• What's in a name?

    Anna Wilson is a Free UK Genealogy volunteer and PHAROS student.

    Here, she shares with us an example of how FreeREG helped her track down the baptism record of her four-times great grandfather, William Dunbar.

    I have been researching my family history since 2004 after discovering three Victorian photograph albums in a dark corner of my parent's attic. It's a large attic and was full of ‘stuff’ so these albums had been left untouched for years. My father stated that he had never seen them before even though the house had been his family home since the 1960s. 

    The photograph albums led to the discovery that my paternal great-grandparents were Scottish and offered me the opportunity to delve into the amazing records available at ScotlandsPeople.

    This was until I came across the name of my four times great grandfather William Dunbar. I easily found trees online which included William and a baptism record for him on the 14th April 1754 in Whittinghame, East Lothian. The actual baptism record detailed the name of his father Alexander Dunbar and his mother Helen Pringle, and I happily continued to work on my tree entering in the details of his marriage and children. 

    I tend to bulk the wish list of records I want to purchase with credit at ScotlandsPeople as it keeps me on a focused path rather than straying into looking at ‘potential’ records and using up all my credit. So it was months later that I obtained a copy of Peter Taylor’s will, my three times great grandfather, who had been married to Ratchel DunbarWilliam’s daughter.

    Peter Taylor, family photograph

    Peter Taylor’s will was a gem of a genealogical document for both the Taylor and Dunbar families. It referred to land that Ratchel had inherited from her father, which had belonged to William Dunbar’s mother… Ratchel Galloway. This was an unfamiliar name: where was Helen Pringle? I revisited the records I had about William. His marriage to Catherine Patterson was in 1785 in Haddington, East Lothian. Their marriage occurred before the introduction of Civil Registration in Scotland in 1855 and so I was reliant on the Old Parish Registers of marriage. The entry stated that they had been irregularly married in Edinburgh – perhaps more information would be in the Kirk Session Records but residing in Somerset a visit to the National Records of Scotland (NRS) would not be happening any time soon.

    So, I searched ScotlandsPeople again changing dates, names, and locations with the same three results but none relating to William Dunbar the son of Alexander Dunbar and Ratchel Galloway

    By 2018 I had been trying to search for William Dunbar’s correct baptism for 2 years. I discovered that FreeREG had great coverage of baptisms, marriages and burials for the East Lothian area. I decided to use their search engine, making sure I used the Soundex facility. In less than a minute, bingo: there he was William Dumbar, baptised in the September of 1759 in Haddington, East Lothian just below the other William Dunbar baptised 1754 in Whittinghame, East Lothian. Clicking on the entry his father was Alexander Dunbar and his mother was transcribed as Rahall Gallaway, with William Gallaway as a witness.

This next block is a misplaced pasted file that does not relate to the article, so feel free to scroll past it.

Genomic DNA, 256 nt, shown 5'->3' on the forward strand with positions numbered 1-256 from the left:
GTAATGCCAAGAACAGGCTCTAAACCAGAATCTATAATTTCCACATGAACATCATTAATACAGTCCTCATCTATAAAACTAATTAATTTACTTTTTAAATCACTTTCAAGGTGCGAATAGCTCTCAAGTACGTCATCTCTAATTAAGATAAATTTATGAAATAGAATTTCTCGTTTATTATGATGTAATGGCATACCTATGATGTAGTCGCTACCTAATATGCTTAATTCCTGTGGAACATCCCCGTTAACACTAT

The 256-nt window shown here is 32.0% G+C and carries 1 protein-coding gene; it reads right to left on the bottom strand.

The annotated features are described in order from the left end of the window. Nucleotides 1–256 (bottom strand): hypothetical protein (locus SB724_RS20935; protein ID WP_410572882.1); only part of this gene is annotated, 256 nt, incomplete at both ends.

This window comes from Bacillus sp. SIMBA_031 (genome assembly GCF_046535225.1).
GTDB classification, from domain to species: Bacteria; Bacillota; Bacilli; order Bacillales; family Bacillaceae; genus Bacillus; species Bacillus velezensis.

Baptism record of William Dumbar on FreeREG

    Baptism record of William Dumbar on FreeREG

    So why could I not find the original image on ScotlandsPeople? 

    I went back to ScotlandsPeople and searched using ‘Rahall Galloway’ as William’s parent and used phonetic and wildcard searches to match the transcription of the baptism entry and there it was in the search results. It recorded William Dumbar’s parents as Alexander Dumbar and Rachall Galloway and I was able to purchase the correct baptism for my William Dunbar – leading to a different family to that of Alexander Dunbar and Helen Pringle. 

    So, some valuable lessons learnt along the way:

    • Always verify the information and sources from online trees, 
    • Never give up on brick walls,
    • Find as many records relating to an ancestor as possible,
    • Use as many search facilities as possible to find them,
    • Always use phonetic and wildcard searches on different websites
    • If FreeREG covers your area of interest in Scotland it is a great resource to identify names that have been mistranscribed as well as assist in narrowing down the relevant individual before you spend your credit at ScotlandsPeople.

    I wish I had found FreeREG sooner!

  • Technical roles and Chair of Trustees

    Free UK Genealogy is going through a period of change at the moment, with the retirement from the projects of a number of long-serving staff and volunteers. They have all been critical to the huge success we have had with these projects and I wanted to add my voice to say a big thank you for their long service.